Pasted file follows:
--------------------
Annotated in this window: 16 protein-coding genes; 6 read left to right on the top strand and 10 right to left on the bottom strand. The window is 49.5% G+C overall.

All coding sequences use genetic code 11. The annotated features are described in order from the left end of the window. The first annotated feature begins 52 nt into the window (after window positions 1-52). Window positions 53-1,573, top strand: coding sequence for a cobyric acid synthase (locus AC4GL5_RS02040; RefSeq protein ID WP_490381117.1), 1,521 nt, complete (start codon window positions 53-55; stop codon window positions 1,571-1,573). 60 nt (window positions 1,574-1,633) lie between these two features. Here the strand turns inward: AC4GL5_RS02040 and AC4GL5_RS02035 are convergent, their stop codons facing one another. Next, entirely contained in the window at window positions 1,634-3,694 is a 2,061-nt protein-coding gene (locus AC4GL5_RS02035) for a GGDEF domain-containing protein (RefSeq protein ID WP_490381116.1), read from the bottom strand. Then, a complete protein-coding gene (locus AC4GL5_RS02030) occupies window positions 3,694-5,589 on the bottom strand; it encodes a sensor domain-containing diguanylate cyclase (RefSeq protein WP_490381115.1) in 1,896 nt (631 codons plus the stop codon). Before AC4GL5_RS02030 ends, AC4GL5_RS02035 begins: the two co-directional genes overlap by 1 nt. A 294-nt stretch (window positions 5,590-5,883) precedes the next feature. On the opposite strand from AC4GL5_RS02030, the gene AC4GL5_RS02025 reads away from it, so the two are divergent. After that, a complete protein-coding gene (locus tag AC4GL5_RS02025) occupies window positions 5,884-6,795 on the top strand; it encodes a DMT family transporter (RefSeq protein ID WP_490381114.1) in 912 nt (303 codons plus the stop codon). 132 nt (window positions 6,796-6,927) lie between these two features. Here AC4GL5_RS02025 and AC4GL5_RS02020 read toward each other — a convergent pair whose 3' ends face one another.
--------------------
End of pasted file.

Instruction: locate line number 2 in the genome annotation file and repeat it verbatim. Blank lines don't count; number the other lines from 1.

All coding sequences use genetic code 11. The annotated features are described in order from the left end of the window. The first annotated feature begins 52 nt into the window (after window positions 1-52). Window positions 53-1,573, top strand: coding sequence for a cobyric acid synthase (locus AC4GL5_RS02040; RefSeq protein ID WP_490381117.1), 1,521 nt, complete (start codon window positions 53-55; stop codon window positions 1,571-1,573). 60 nt (window positions 1,574-1,633) lie between these two features. Here the strand turns inward: AC4GL5_RS02040 and AC4GL5_RS02035 are convergent, their stop codons facing one another. Next, entirely contained in the window at window positions 1,634-3,694 is a 2,061-nt protein-coding gene (locus AC4GL5_RS02035) for a GGDEF domain-containing protein (RefSeq protein ID WP_490381116.1), read from the bottom strand. Then, a complete protein-coding gene (locus AC4GL5_RS02030) occupies window positions 3,694-5,589 on the bottom strand; it encodes a sensor domain-containing diguanylate cyclase (RefSeq protein WP_490381115.1) in 1,896 nt (631 codons plus the stop codon). Before AC4GL5_RS02030 ends, AC4GL5_RS02035 begins: the two co-directional genes overlap by 1 nt. A 294-nt stretch (window positions 5,590-5,883) precedes the next feature. On the opposite strand from AC4GL5_RS02030, the gene AC4GL5_RS02025 reads away from it, so the two are divergent. After that, a complete protein-coding gene (locus tag AC4GL5_RS02025) occupies window positions 5,884-6,795 on the top strand; it encodes a DMT family transporter (RefSeq protein ID WP_490381114.1) in 912 nt (303 codons plus the stop codon). 132 nt (window positions 6,796-6,927) lie between these two features. Here AC4GL5_RS02025 and AC4GL5_RS02020 read toward each other — a convergent pair whose 3' ends face one another.